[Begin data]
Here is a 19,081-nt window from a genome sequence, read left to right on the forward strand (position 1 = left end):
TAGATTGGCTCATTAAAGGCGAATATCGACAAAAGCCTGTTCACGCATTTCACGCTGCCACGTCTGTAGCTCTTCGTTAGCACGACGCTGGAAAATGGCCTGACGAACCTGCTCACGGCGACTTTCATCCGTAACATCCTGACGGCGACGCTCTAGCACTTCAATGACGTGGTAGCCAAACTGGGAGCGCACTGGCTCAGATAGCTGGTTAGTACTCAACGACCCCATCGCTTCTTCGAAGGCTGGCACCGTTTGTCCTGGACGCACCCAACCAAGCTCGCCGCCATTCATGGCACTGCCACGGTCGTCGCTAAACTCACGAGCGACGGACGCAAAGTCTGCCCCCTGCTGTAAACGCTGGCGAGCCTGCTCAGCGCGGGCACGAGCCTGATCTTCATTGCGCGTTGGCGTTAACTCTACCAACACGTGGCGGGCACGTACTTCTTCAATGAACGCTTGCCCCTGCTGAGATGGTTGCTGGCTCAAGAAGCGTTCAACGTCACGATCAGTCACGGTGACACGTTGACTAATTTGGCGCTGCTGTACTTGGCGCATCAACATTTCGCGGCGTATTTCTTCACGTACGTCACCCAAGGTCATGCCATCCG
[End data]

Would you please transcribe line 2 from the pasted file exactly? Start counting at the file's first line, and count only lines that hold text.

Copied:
TAGATTGGCTCATTAAAGGCGAATATCGACAAAAGCCTGTTCACGCATTTCACGCTGCCACGTCTGTAGCTCTTCGTTAGCACGACGCTGGAAAATGGCCTGACGAACCTGCTCACGGCGACTTTCATCCGTAACATCCTGACGGCGACGCTCTAGCACTTCAATGACGTGGTAGCCAAACTGGGAGCGCACTGGCTCAGATAGCTGGTTAGTACTCAACGACCCCATCGCTTCTTCGAAGGCTGGCACCGTTTGTCCTGGACGCACCCAACCAAGCTCGCCGCCATTCATGGCACTGCCACGGTCGTCGCTAAACTCACGAGCGACGGACGCAAAGTCTGCCCCCTGCTGTAAACGCTGGCGAGCCTGCTCAGCGCGGGCACGAGCCTGATCTTCATTGCGCGTTGGCGTTAACTCTACCAACACGTGGCGGGCACGTACTTCTTCAATGAACGCTTGCCCCTGCTGAGATGGTTGCTGGCTCAAGAAGCGTTCAACGTCACGATCAGTCACGGTGACACGTTGACTAATTTGGCGCTGCTGTACTTGGCGCATCAACATTTCGCGGCGTATTTCTTCACGTACGTCACCCAAGGTCATGCCATCCG